However the feeling I've gotten in the water is very different. Perhaps because gravity is 90% less, I feel far less conscious of 'working' my abs. I think I've gotten better results simply from striving to feel extended-and-aligned in key drills like Skate and SpearSwitch.

Those drills do activate core muscle. The intention to extend and align my body, from fingertips to toes, almost certainly raises the level of activation. But it's resulting from an intention or Focal Point that is less local than simply pulling in the abs.

To get an even higher level of activation in core muscles do any drill that involves periods where neither arm is forward. The head-lead balance/rotation drills and the single-arm drills with the non-stroking arm at your side are all unmatched in activating and educating spinal stabilizer muscles, which I consider the most neglected, yet most critical, muscles in swimming. These are deeper than the muscles you use to suck in your navel and the sense of using them is more subtle.
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  #26  
Old 02-24-2011
borate borate is offline
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Quote:
Originally Posted by terry View Post
... I think I've gotten better results simply from striving to feel extended-and-aligned in key drills like Skate and SpearSwitch.
Those drills do activate core muscle. The intention to extend and align my body, from fingertips to toes, almost certainly raises the level of activation.
But it's resulting from an intention or Focal Point that is less local than simply pulling in the abs.
That may be the best visualization of aquatic posture. Earlier in the thread I noted: " A slight pelvic tilt (bottom pushed out) achieves better positioning for me as well."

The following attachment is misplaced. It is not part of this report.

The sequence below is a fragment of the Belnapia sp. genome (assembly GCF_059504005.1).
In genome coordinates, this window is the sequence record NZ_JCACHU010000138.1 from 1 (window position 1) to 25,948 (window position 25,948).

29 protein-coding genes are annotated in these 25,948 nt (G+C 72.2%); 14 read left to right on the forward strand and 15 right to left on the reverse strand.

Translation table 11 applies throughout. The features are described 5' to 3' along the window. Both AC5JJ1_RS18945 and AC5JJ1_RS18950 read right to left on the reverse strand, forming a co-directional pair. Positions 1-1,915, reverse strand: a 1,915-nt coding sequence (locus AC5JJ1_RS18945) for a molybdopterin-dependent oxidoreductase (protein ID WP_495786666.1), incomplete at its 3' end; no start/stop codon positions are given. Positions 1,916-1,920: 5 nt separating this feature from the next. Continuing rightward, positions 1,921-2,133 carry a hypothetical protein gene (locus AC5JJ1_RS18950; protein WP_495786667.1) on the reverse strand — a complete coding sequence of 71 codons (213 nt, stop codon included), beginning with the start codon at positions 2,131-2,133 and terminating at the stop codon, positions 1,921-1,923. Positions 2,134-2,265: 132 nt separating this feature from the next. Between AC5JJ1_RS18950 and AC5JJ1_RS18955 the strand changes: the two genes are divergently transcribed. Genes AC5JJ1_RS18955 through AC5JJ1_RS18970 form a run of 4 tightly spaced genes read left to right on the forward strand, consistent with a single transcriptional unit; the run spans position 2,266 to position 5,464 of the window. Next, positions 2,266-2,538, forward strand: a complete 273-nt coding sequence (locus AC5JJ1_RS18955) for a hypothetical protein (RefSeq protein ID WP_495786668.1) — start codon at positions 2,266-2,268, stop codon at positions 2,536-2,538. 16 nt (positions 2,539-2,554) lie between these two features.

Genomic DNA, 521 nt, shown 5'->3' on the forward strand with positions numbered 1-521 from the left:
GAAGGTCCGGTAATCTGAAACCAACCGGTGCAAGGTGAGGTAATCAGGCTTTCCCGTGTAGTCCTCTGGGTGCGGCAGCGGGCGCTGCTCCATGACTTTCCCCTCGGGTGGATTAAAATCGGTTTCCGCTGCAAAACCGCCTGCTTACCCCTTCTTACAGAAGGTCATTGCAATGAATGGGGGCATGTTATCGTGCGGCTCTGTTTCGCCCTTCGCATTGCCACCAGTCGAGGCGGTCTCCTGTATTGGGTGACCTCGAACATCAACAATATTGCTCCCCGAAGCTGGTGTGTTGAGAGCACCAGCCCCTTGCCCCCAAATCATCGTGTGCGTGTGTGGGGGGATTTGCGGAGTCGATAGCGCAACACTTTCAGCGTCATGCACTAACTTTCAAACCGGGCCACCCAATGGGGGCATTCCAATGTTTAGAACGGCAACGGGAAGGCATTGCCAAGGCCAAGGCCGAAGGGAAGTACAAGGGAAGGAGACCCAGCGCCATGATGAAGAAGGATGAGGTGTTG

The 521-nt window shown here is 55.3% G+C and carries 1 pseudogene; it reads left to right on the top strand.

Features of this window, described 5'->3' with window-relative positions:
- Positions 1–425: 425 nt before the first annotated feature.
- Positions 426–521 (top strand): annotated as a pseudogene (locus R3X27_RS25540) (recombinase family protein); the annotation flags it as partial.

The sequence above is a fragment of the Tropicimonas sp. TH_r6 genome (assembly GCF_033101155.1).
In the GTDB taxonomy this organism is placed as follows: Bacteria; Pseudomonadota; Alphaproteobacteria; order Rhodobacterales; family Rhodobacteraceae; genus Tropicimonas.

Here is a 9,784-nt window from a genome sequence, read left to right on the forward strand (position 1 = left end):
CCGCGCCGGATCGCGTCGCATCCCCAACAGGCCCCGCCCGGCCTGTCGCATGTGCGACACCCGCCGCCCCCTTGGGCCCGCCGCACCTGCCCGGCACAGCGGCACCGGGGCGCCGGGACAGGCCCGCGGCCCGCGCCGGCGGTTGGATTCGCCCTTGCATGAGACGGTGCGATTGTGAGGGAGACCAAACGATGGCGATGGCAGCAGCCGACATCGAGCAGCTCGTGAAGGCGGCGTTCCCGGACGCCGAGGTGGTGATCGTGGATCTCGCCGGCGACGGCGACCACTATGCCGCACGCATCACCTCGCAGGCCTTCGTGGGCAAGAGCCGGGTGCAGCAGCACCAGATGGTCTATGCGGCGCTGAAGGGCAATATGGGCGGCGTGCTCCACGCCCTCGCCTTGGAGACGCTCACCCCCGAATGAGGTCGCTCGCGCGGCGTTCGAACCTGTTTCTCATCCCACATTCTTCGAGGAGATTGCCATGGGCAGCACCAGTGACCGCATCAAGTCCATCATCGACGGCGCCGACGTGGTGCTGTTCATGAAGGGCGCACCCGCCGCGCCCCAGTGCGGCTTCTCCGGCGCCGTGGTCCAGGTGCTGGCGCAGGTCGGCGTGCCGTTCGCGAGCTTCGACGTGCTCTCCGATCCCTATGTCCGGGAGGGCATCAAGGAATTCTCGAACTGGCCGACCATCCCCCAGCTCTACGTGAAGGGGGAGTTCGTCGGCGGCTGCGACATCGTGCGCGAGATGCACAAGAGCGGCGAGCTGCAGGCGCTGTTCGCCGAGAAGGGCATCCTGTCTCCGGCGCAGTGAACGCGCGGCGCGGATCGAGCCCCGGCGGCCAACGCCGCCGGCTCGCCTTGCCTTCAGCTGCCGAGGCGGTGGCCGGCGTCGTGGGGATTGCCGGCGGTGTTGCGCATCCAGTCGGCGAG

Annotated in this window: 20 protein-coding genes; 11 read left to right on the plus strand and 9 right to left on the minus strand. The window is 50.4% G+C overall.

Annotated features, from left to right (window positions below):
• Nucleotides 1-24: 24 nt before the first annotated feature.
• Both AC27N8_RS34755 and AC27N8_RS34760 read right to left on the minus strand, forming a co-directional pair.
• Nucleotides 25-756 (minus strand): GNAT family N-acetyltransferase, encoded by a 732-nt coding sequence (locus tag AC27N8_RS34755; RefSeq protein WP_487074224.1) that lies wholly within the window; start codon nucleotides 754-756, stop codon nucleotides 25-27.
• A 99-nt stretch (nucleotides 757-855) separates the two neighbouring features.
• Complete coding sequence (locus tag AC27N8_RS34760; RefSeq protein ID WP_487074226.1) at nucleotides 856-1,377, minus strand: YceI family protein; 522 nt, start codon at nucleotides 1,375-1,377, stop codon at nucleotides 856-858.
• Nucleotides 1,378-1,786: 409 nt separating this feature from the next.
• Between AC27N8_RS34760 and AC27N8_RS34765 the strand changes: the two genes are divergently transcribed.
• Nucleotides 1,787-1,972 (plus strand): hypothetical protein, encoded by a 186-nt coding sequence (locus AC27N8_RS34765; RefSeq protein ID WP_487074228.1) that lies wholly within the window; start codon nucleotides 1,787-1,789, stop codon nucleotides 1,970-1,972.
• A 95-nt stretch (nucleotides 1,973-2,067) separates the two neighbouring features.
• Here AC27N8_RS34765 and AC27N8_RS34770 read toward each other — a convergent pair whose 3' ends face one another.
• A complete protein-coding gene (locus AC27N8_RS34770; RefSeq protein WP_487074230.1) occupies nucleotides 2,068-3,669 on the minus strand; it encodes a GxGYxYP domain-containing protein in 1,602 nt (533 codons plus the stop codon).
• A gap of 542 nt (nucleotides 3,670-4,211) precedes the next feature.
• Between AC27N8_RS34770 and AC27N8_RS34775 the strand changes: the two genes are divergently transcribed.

After considerable pool experimentation I find that this backwards tilt moves my hips closer towards the surface, but tends to sink the legs.
Some non-TI clips advocate that approach. Here's an example of one that's aimed specifically at reducing drag. (He's silly, but makes some good points.)

Conversely, tilting the pelvis slightly forwards - minimizing arch and flattening the back - lowers my hips but causes my legs to rise slightly.

Anatomical differences may play a role...
Do women's bodies float more easily than men's in general, owing to adipose tissue distribution?

Perhaps speed is relevant...
Note Shinji in the glide demo image posted earlier in this thread. His bottom and shoulders are touching the surface.
He doesn't appear to be intentionally flattening the back and has a pronounced arch. Yet in the glide context added drag doesn't seem to be an issue.

Last edited by borate : 02-24-2011 at 04:31 AM.
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  #27  
Old 02-25-2011
boken boken is offline
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Quote:
Originally Posted by cynthiam View Post
Interesting that this topic comes up now. Recently I've been doing a lot of superman glides & flutters. On the glides, I too have noticed that if I arch my back slightly my legs stay up. I have not wanted to do this much because I also have tight hip flexors and a tilted pelvis already.

So I'm heartened to read this from boken. I will try it next time I'm in the pool. I do notice that it's easier to swim when I'm stretched long and focusing on my laser lead, so this makes sense to me.
Sorry, I think we misunderstand each other... maybe not.. so just to be clear: When I was describing the lower ab activation, the pubic bone moves forward and up. This slightly straightens the lower back, not arch it. I don't arch my back when I swim. I just go for a hardly-noticeable-by-anybody-but-me pubic bone tilt upwards (towards the belly button). I thought my legs would sink if I did this but they do not. They rise even better, and so does the torso.
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  #28